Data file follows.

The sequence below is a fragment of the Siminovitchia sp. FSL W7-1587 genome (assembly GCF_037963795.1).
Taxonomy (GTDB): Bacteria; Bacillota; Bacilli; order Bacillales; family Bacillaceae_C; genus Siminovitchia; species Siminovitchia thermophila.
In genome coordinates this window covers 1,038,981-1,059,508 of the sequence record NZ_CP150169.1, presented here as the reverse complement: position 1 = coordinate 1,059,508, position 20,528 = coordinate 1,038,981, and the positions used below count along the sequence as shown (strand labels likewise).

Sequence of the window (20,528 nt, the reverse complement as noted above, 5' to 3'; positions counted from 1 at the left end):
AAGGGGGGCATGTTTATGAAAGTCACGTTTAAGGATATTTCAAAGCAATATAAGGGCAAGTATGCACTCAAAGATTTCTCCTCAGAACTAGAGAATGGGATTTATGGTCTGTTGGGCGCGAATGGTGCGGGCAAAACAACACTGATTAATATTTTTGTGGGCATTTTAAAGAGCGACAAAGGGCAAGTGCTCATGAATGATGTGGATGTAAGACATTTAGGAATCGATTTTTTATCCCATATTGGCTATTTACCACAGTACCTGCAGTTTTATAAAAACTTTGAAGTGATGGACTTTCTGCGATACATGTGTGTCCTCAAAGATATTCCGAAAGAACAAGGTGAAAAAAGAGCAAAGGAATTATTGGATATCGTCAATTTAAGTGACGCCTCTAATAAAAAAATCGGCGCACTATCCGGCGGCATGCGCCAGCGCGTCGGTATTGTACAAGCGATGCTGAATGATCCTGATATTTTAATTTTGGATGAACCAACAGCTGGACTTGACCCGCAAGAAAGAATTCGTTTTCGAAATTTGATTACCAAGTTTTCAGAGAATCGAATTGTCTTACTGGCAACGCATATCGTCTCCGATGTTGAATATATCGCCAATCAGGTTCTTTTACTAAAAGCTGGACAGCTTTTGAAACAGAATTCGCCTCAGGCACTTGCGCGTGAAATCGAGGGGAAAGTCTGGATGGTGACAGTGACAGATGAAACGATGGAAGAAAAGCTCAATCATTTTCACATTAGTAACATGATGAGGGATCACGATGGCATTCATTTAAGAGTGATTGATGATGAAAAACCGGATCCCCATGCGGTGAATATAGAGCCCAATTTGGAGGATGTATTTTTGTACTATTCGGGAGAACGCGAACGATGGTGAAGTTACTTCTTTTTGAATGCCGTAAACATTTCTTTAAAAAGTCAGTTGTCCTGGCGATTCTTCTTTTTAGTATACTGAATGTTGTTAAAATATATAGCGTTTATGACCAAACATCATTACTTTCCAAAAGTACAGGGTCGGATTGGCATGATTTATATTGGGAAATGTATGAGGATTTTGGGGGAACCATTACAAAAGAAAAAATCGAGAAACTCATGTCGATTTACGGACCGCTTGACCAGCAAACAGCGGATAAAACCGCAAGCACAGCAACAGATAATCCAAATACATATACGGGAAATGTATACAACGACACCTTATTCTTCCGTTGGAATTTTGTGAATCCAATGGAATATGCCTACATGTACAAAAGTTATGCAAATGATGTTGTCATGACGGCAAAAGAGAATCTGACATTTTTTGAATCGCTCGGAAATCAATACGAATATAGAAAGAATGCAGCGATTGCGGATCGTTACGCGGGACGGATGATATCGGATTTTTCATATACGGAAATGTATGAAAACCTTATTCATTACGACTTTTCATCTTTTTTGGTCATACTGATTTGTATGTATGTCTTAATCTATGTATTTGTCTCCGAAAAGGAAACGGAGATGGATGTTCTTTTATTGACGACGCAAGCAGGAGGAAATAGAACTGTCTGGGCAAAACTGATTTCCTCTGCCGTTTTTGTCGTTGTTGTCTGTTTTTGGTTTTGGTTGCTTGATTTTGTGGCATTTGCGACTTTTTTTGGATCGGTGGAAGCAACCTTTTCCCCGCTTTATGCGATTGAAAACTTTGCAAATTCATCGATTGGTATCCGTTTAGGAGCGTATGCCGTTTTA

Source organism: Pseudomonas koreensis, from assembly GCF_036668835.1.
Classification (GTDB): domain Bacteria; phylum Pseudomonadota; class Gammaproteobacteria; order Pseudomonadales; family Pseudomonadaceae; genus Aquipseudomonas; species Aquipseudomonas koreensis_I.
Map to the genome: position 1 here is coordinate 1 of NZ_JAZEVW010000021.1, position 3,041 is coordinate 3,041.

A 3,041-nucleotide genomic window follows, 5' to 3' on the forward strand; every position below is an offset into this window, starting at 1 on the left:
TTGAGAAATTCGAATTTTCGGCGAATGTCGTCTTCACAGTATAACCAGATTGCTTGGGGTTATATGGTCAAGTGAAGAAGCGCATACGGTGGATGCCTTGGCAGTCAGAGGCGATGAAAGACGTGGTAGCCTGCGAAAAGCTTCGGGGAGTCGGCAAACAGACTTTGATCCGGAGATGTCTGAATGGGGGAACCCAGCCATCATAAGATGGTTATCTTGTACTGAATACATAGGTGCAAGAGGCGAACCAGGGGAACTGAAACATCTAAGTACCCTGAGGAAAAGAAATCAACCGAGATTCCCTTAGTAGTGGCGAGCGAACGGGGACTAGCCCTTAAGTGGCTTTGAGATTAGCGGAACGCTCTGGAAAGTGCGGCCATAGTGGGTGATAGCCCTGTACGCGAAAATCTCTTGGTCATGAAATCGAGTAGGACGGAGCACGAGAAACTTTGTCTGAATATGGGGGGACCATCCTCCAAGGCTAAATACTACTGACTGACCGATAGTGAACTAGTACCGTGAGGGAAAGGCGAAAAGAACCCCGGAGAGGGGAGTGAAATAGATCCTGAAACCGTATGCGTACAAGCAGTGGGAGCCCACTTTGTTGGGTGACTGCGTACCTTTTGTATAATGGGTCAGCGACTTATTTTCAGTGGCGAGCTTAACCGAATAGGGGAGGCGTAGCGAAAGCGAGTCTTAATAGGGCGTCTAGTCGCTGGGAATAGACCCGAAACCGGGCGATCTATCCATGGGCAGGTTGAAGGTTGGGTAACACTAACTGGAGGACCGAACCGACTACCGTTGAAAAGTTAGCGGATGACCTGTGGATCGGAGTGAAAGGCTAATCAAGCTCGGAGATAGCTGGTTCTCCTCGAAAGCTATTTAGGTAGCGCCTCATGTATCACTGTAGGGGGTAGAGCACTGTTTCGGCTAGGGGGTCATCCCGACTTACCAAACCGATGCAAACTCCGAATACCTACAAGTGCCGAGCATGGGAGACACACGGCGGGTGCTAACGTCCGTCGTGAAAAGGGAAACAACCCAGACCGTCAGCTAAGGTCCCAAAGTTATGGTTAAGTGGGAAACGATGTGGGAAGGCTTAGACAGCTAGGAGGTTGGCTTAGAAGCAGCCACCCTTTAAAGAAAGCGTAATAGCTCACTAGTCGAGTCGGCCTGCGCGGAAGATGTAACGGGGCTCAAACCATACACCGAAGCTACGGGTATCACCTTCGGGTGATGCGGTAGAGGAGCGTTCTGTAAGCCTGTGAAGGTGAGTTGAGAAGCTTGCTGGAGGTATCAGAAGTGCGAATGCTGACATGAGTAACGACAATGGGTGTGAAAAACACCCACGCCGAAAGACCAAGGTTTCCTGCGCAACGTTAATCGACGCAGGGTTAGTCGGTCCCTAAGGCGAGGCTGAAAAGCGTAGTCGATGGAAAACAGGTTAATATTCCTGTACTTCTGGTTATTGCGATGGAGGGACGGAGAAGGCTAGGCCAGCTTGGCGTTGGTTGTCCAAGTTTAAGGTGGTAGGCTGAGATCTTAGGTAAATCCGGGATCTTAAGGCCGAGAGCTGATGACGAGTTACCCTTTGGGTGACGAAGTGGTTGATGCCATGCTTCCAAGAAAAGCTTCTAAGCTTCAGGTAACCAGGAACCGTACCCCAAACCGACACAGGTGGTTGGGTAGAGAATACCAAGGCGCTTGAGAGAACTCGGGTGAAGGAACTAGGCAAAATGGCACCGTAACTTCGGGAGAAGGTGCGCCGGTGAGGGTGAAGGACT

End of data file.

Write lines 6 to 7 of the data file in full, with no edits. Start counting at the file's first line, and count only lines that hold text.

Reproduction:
Source organism: Pseudomonas koreensis, from assembly GCF_036668835.1.
Classification (GTDB): domain Bacteria; phylum Pseudomonadota; class Gammaproteobacteria; order Pseudomonadales; family Pseudomonadaceae; genus Aquipseudomonas; species Aquipseudomonas koreensis_I.